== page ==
Next weekend, while many people will be headed off for the malls and big-box retailers, fighting the crowds as shop for holiday gifts, others will be taking a more stress-free approach: shopping at their local hometown stores.
This next weekend brings us Small Business Saturday or Buy Local Day in several communities: Ticonderoga, Warrensburg, Plattsburgh, and Bolton Landing.
Shoppers visiting the local independently-owned businesses are more likely to find unique gifts, unlike the mass-produced items in the big-box stores. In addition, they probably will be greeted with a warm smile by someone they know, who cares about their family, and participates in local community life.
In Ticonderoga, two dozen businesses will be offering deep discounts. In Bolton Landing, shoppers will enjoy open houses with refreshments and pleasant socializing. In Warrensburg, businesses will be handing out raffle tickets for valuable prizes. In Plattsburgh, local enterprises will be offering a variety of these incentives.
We applaud the local chambers of commerce in these four communities for adopting the Buy Local initiative for Saturday Nov. 30. The promotion offers a welcome alternative to the madness of Black Friday — which is oriented to big-box stores, and Cyber Monday, which supports faceless e-commerce corporations.
But such awareness of our local entrepreneurs shouldn’t be limited to one day — we should be practicing it all year long.
While Denton Publications and other community newspaper publishers have been promoting the concept for decades, the idea of shopping locally has recently been gaining traction due to the growth of the sustainable living movement.
Buying locally offers a lot of practical advantages: saving plenty on the costs involved in driving to the suburban big-box stores and malls, as well as avoiding the mayhem and jammed parking lots. Small businesses also offer more comprehensive, personalized service — because the proprietors understand your needs — which can mean greater satisfaction derived from purchases.
But there are other more crucial and far-reaching benefits. Shopping locally supports local job creation. Not only are small businesses the largest employer nationally, they provide the most jobs to local citizens.
Considered the backbone of the U.S. economy, small businesses have been responsible for creating about two-thirds of all new jobs in the U.S. over the past 20 years.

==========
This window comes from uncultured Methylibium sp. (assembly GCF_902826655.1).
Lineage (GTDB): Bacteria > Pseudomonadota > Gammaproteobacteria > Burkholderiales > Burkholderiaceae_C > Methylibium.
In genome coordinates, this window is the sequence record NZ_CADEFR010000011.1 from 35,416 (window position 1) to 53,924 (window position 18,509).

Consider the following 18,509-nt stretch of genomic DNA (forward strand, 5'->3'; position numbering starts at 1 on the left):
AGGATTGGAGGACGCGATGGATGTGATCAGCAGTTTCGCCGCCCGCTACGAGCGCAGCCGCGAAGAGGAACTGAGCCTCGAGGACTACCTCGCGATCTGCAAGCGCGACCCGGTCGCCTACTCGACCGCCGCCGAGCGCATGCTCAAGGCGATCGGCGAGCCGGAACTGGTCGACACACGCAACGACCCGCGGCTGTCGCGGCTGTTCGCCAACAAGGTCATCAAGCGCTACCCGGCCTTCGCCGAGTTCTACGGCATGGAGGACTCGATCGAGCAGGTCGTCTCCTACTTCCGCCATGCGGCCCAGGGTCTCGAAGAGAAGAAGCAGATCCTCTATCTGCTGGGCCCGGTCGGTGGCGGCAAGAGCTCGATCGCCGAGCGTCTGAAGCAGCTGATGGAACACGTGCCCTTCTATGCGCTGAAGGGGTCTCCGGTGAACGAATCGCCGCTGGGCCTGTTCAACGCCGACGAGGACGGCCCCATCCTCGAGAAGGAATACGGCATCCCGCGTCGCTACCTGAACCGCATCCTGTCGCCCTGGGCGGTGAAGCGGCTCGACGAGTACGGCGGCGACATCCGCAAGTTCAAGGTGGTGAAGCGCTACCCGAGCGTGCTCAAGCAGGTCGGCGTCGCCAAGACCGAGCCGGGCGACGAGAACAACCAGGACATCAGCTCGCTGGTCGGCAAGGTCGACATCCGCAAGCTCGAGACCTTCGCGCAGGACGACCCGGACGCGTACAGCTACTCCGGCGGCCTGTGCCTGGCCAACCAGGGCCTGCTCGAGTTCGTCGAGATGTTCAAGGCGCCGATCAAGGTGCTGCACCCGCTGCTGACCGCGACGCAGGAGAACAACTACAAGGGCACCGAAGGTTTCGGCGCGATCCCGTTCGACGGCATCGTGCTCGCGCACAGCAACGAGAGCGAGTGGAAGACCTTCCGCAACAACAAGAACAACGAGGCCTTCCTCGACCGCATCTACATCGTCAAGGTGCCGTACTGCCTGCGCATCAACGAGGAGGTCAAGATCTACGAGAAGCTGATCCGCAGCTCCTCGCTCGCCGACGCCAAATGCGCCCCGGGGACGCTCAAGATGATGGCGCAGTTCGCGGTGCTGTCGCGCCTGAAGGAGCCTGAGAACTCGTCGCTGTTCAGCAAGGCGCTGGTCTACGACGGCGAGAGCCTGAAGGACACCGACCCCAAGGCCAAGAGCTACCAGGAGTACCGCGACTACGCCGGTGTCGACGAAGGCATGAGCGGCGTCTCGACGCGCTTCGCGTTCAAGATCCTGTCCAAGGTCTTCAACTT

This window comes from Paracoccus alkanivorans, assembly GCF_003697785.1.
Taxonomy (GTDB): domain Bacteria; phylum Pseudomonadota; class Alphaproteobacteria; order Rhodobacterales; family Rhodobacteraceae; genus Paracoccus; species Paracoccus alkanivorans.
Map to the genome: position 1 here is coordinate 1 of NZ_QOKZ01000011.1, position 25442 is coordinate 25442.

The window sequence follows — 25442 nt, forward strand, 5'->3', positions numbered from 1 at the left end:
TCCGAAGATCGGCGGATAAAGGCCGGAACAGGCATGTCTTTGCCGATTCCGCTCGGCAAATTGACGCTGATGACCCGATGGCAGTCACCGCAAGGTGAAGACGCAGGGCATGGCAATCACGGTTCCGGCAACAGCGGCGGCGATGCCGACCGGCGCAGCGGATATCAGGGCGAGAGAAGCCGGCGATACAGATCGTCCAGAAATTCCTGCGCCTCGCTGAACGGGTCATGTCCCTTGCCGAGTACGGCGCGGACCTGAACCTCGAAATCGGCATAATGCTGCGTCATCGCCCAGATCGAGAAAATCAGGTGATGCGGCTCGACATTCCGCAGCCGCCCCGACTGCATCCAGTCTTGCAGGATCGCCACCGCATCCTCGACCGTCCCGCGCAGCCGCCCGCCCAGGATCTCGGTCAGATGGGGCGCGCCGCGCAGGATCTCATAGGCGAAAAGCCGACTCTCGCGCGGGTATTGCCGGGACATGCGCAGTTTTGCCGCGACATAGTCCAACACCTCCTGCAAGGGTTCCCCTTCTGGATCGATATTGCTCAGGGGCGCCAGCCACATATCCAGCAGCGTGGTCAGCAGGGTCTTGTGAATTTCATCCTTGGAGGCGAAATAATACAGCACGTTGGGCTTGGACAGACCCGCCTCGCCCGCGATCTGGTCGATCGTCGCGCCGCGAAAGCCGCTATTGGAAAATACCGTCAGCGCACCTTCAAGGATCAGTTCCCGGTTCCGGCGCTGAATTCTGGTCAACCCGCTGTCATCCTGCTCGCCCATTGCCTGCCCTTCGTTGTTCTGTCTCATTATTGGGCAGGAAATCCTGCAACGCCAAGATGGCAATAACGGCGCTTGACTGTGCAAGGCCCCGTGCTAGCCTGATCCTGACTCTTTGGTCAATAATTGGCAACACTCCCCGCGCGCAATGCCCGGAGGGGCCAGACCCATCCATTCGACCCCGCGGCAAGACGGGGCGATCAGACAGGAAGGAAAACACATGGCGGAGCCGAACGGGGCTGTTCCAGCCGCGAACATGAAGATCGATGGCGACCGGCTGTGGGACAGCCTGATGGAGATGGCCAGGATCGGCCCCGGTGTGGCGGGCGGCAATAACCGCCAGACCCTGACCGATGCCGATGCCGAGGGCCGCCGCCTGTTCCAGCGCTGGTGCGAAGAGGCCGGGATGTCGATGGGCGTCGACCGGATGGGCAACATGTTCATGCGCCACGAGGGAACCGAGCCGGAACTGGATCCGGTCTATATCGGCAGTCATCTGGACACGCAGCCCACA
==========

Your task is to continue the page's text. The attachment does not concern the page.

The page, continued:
Small businesses build strong local economies that are more likely to weather recessions. Studies show that each dollar spent at independent businesses returns three times more money to the local economy than cash spent at a chain store. Local enterprises are also the customers of local accountants, wholesalers, attorneys, farmers, while big corporations tend to bypass such local entrepreneurs.
It’s documented that since local businesses generate more tax revenue per sales dollar, they build the local tax base, supporting various vital services. It’s also a fact that local businesses provide an average of 3.5 times more financial support to local non-profit groups and charities than national corporate stores.
Studies also indicate that local enterprises spend far more money locally, boosting local prosperity. Buying local minimizes impact on the environment, as it curbs sprawl and pollution while tending to encourage preservation of our communities’ architectural heritage.
Spending money with local entrepreneurs is an investment in keeping our communities unique, with their own distinctive character and charm. Small enterprises are owned by local citizens who have a long-term stake in the community and it’s future.
Most of all, however, spending money with local hometown businesses supports the kind of vibrant, cohesive community that we want to live in, with strong social interconnections, while it curbs materialism. Simply stated, buying local promotes a more fulfilling way of life.